Action 900

As the comics cognescenti you are, you've already read about Action Comics 900, that double-zero'd milestone of Super-ness which has made the rounds of "mainstream" news because Supes his own self appears be renouncing "truth, justice, and the American way," in favor of a more global perspective.

Which, you know, might suit a guy who can make time move backwards and routinely flies to other galaxies. And dimensions. How you gonna keep 'em down the farm -- even (especially?) if it's Smallville -- once they've seen the Phantom Zone?

By smartly releasing images and a synopsis of the story in advance, DC/Warner Bros. generated a lot of publicity for the issue, and their founding icon. Of course, much of that publicity, as reported by the press -- and predictably reacted to by right wingers everywhere, who hunger for symbols over substance -- gets the set-up of most of the issue wrong.

To begin with, it's a 96-Page Spectacular! (which in my original comics-reading era meant it was going to cost 25 cents...!) The main story has nothing to do with Superman quitting America, but finishes up a lot of recent continuity (which I haven't been reading, so forgive me) with Lex Luthor.

Well, okay, I guess Luthor counts as "old continuity" in the Superman universe, too. In any case, Luthor has essentially become a God, and is about to realize a -- well, nearly 900-issue old -- desire to utterly destroy Superman at last. But Gods, as it turns out, have to be careful what they wish for.

To read the story by itself was confusing in the usual super hero overly-explained continuity kind of way (there are subplots, other Krypton-y super beings, etc.), but for regular Action readers it is doubtless a lively culmination of recent arcs. None of that, however, is the reason the comic is making the news.

Being a Spectacular!, there are other Superman short stories rounding out the issue, and one of these, by Dark Knight and Batman Begins co-screenwriter David Goyer, has our eponymous Red n' Blue guy returning from a recent visit to Iraq, where he hoped that street protests -- of the kind currently filling the Arab (and, in this case, Persian) world -- would lead to the toppling of the despotic regime there.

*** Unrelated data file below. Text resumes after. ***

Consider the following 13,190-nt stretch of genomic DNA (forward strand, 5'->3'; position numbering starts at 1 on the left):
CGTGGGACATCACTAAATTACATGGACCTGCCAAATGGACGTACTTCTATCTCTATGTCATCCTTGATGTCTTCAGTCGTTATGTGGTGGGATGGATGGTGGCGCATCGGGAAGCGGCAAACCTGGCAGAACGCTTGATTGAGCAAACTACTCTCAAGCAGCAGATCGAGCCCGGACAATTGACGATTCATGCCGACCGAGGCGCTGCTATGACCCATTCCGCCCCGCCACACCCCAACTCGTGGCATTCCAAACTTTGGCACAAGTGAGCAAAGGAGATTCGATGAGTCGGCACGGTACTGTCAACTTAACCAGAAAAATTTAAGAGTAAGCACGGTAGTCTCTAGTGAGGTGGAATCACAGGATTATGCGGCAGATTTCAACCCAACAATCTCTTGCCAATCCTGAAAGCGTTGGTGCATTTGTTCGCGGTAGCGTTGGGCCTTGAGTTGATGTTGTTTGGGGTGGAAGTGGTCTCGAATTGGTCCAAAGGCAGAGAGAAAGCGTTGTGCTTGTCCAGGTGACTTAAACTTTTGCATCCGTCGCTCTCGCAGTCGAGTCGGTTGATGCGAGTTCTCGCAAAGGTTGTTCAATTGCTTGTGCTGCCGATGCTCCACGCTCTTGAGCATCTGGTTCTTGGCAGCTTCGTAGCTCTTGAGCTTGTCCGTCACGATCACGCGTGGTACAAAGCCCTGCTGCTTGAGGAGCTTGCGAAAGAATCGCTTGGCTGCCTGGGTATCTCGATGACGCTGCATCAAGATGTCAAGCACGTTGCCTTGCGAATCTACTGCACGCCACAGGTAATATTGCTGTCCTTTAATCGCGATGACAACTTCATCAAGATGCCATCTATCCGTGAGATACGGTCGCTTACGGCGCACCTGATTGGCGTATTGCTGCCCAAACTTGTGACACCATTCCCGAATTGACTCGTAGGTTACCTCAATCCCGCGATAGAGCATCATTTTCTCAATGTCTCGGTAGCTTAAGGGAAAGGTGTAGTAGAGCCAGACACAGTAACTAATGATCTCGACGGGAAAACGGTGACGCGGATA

It brings up the question of why Superman just doesn't knock various dictators the hell out -- though he alludes to a policy of "non-interference" in human affairs. Yet, what about all those previous showdowns with the aforementioned Lex, to name just one? Or is there an exception for meta-humans? See -- those continuity backflips again.

In any case, Supes stands silently for 24 hours straight in the square, a stoic vigil, unmovable by the various security forces. A comment from one Robert Carnevali on the UK's Independent news site sums the rest up well: "In the story, he placed himself between the Iranian army and peaceful protesters and stood there for 24 hours as a sign of solidarity, but with no intention of actually intervening. When he was finished, the Iranian government lambasted America because they believed Supes was an American agent and was acting on behalf of our government. Superman regularly travels the world to help people in need and didn't want to be seen as a government agent anymore and have America come under flak for his actions. By renouncing his citizenship, he hopes to remove political intentions from his actions, which are to simply help and protect people who need it."

Right wingers, of course, have construed the story -- which they haven't read -- as the Super One somehow ditching America to go help a totalitarian Islamic regime. The Independent's article on the dust-up, written by Guy Adams, quotes another comment from a different paper, but despite the hall-of-mirrors effect of all these citations, it's a good summary of reactionary reaction: